How Can I Overcome Limited Research Experience for Grad School in Physics?

  • #1
TheGoobermensch
1
0
Alright so here's the deal: I graduated recently (spring '23) from Ohio State University with a BS in physics. I graduated with honors and magna cum laude (3.8 ish gpa). I took the general GRE and got 162 verbal, 165 quant, and 4.5 writing. I spent some time in a master program to pursue teaching physics at a high school level, but that really wasn't my speed. I have decided that I want to pursue my phd in physics after all. Here's where I need some help here; I have basically no real research experience from my undergraduate education. This worries me for two reasons: One, grad school is a LOT of research, so how will any institution I apply for have any confidence in me? Two, this limits my ability to get letters of recommendation, as I no longer have a research advisor as a shoe in for a great rec letter.

I feel confident that I can get two solid rec letters out of professors I had recently, but a third will be a little difficult, and will likely end up being something pretty generic from a prof who doesn't really remember me that well. What caliber of schools should I be looking into? Am I overrating the research thing, or am I screwed? Really any advice at all would be greatly appreciated, I am feeling a little bit on the outside looking in.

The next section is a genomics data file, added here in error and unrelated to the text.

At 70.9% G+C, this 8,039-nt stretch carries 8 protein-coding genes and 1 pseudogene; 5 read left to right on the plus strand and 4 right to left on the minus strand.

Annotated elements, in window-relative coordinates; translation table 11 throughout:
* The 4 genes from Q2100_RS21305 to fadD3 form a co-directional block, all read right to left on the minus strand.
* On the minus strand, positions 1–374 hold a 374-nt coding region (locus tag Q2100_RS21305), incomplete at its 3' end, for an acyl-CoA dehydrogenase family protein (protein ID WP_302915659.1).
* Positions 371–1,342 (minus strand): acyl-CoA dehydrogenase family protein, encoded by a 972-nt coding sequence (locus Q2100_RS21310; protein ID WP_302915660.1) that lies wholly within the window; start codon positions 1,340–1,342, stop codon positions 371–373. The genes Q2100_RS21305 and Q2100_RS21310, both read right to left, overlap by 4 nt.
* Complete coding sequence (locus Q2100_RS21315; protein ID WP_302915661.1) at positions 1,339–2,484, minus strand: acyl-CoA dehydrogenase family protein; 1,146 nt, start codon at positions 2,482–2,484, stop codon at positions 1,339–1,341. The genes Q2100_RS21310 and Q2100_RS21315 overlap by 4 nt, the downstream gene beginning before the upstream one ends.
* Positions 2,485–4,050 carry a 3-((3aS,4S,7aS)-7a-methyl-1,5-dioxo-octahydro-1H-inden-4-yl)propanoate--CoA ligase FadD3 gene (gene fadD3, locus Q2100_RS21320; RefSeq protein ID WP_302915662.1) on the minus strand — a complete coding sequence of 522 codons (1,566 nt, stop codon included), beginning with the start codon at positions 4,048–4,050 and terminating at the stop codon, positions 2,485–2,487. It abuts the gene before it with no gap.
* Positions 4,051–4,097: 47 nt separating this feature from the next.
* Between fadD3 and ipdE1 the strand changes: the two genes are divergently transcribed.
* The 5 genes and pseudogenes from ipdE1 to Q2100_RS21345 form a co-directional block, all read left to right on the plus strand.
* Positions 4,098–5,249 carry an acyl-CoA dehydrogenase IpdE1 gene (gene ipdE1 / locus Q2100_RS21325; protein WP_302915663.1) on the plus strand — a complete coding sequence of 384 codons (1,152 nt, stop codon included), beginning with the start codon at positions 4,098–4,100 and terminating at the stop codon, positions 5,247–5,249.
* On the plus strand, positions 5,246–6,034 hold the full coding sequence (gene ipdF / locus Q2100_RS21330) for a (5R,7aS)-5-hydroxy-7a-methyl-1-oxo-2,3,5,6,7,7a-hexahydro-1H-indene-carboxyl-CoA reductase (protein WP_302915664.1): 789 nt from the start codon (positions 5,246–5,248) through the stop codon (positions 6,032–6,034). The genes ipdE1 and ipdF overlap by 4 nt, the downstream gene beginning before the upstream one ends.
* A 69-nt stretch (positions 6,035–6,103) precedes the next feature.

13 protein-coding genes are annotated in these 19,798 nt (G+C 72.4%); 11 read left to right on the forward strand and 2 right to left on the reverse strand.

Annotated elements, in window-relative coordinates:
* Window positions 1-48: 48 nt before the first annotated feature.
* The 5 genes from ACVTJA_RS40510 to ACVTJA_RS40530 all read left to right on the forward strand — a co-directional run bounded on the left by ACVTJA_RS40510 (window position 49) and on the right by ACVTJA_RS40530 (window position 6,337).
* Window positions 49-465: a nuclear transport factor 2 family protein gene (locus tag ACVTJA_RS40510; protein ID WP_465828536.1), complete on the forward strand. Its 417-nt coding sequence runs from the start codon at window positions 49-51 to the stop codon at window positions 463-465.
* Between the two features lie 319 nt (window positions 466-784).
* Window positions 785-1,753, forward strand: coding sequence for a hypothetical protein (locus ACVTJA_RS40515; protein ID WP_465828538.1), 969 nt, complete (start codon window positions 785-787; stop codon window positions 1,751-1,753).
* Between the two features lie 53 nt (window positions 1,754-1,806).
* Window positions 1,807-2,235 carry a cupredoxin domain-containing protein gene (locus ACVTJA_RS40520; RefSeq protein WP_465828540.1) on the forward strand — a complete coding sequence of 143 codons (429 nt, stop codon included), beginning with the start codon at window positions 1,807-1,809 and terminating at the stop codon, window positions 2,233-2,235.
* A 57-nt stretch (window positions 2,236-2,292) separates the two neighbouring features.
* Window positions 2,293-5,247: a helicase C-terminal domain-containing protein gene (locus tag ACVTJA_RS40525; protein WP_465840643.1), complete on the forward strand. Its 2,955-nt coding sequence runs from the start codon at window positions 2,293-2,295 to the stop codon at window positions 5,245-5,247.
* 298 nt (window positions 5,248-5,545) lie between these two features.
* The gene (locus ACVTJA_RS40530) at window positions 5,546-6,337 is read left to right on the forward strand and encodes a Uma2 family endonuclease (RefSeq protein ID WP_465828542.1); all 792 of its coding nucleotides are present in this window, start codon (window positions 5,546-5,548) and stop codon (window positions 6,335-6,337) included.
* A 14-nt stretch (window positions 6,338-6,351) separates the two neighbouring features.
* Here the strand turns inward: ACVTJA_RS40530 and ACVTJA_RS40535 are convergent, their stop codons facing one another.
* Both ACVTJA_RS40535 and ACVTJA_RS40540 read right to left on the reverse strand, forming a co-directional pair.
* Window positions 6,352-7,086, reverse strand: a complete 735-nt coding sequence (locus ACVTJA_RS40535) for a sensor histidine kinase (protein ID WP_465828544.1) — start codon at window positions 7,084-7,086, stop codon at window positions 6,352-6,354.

Physics news on Phys.org
  • #2
Not clear if these two pieces of what you say are in-line with eachother:

I spent some time in a master program to pursue teaching physics at a high school level, but that really wasn't my speed.

I have basically no real research experience from my undergraduate education.

Finished the Masters program? Was that not for Physics but instead for teaching physical sciences and therefore included no actual natural science research?
 
  • #3
I'd recommend starting with consideration of why you think a PhD is right for you now. You initially thought that the teaching MSc was the right path for you. What changed? A PhD is a big, long term commitment. What is the risk that you'll get six months into a PhD program and figure out that's not what you want to do either?

A lack of research experience itself is not necessarily a roadblock to graduate admissions. Lots of students get in with minimal research experience. But that said, if you haven't done much research to speak of, how do you know that spending the next 4-6 years eyeball deep in it the right path for you?

Before worrying about tier of school, you might want to think about the specific sub-field of physics you want to get into and why that's a good fit for you. What kinds of problems do you want to work on? What kinds of skills do you want to develop over the course of your PhD? What are your plans for afterward? If you're aiming for a career in academia, what will you do if those dice don't come up in your favour? What kinds of mentors do you learn best from? Once you have have some answers here, then you can look for schools/programs that will fit best with you, and then you can figure out which ones fall into the "reach, probable, and safety" groups.